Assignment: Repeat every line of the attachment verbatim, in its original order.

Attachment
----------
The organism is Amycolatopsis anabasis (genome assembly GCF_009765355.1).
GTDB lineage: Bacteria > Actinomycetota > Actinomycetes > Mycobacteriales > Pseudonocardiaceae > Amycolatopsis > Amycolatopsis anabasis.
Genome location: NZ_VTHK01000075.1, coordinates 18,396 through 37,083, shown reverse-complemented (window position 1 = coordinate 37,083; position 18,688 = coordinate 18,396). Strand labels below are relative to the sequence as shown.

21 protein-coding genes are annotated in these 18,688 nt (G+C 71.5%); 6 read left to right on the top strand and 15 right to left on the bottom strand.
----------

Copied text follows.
The organism is Amycolatopsis anabasis (genome assembly GCF_009765355.1).
GTDB lineage: Bacteria > Actinomycetota > Actinomycetes > Mycobacteriales > Pseudonocardiaceae > Amycolatopsis > Amycolatopsis anabasis.
Genome location: NZ_VTHK01000075.1, coordinates 18,396 through 37,083, shown reverse-complemented (window position 1 = coordinate 37,083; position 18,688 = coordinate 18,396). Strand labels below are relative to the sequence as shown.

21 protein-coding genes are annotated in these 18,688 nt (G+C 71.5%); 6 read left to right on the top strand and 15 right to left on the bottom strand.